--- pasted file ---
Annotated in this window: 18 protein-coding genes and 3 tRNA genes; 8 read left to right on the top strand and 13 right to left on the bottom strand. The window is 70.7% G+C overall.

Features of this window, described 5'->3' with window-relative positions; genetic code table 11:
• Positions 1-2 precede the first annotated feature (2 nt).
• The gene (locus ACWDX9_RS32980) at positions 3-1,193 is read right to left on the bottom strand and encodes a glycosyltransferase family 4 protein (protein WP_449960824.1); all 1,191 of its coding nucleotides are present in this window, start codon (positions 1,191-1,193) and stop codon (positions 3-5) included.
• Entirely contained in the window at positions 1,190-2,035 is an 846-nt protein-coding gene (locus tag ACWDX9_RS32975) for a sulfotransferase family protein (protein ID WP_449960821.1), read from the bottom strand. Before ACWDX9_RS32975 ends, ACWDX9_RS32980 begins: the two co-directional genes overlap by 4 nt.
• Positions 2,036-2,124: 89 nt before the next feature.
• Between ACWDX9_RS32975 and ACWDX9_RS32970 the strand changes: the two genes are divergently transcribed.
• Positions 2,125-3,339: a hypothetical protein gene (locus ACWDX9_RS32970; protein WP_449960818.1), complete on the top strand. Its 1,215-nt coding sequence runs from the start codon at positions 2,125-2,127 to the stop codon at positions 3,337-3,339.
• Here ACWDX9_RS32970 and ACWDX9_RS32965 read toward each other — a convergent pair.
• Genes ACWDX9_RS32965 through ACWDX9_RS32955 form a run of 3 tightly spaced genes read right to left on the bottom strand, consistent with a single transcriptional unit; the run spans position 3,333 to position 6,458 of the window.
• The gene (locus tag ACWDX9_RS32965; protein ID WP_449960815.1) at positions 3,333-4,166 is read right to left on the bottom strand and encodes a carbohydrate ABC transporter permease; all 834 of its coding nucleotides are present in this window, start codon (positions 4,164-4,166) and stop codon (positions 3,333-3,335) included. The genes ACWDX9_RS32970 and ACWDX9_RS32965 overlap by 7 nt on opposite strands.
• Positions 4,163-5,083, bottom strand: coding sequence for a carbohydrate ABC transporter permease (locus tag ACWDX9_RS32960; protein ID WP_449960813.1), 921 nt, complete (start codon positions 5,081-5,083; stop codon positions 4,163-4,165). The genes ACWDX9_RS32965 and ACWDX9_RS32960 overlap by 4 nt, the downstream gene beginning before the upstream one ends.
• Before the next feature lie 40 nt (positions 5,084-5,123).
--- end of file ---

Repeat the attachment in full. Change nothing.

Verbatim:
Annotated in this window: 18 protein-coding genes and 3 tRNA genes; 8 read left to right on the top strand and 13 right to left on the bottom strand. The window is 70.7% G+C overall.

Features of this window, described 5'->3' with window-relative positions; genetic code table 11:
• Positions 1-2 precede the first annotated feature (2 nt).
• The gene (locus ACWDX9_RS32980) at positions 3-1,193 is read right to left on the bottom strand and encodes a glycosyltransferase family 4 protein (protein WP_449960824.1); all 1,191 of its coding nucleotides are present in this window, start codon (positions 1,191-1,193) and stop codon (positions 3-5) included.
• Entirely contained in the window at positions 1,190-2,035 is an 846-nt protein-coding gene (locus tag ACWDX9_RS32975) for a sulfotransferase family protein (protein ID WP_449960821.1), read from the bottom strand. Before ACWDX9_RS32975 ends, ACWDX9_RS32980 begins: the two co-directional genes overlap by 4 nt.
• Positions 2,036-2,124: 89 nt before the next feature.
• Between ACWDX9_RS32975 and ACWDX9_RS32970 the strand changes: the two genes are divergently transcribed.
• Positions 2,125-3,339: a hypothetical protein gene (locus ACWDX9_RS32970; protein WP_449960818.1), complete on the top strand. Its 1,215-nt coding sequence runs from the start codon at positions 2,125-2,127 to the stop codon at positions 3,337-3,339.
• Here ACWDX9_RS32970 and ACWDX9_RS32965 read toward each other — a convergent pair.
• Genes ACWDX9_RS32965 through ACWDX9_RS32955 form a run of 3 tightly spaced genes read right to left on the bottom strand, consistent with a single transcriptional unit; the run spans position 3,333 to position 6,458 of the window.
• The gene (locus tag ACWDX9_RS32965; protein ID WP_449960815.1) at positions 3,333-4,166 is read right to left on the bottom strand and encodes a carbohydrate ABC transporter permease; all 834 of its coding nucleotides are present in this window, start codon (positions 4,164-4,166) and stop codon (positions 3,333-3,335) included. The genes ACWDX9_RS32970 and ACWDX9_RS32965 overlap by 7 nt on opposite strands.
• Positions 4,163-5,083, bottom strand: coding sequence for a carbohydrate ABC transporter permease (locus tag ACWDX9_RS32960; protein ID WP_449960813.1), 921 nt, complete (start codon positions 5,081-5,083; stop codon positions 4,163-4,165). The genes ACWDX9_RS32965 and ACWDX9_RS32960 overlap by 4 nt, the downstream gene beginning before the upstream one ends.
• Before the next feature lie 40 nt (positions 5,084-5,123).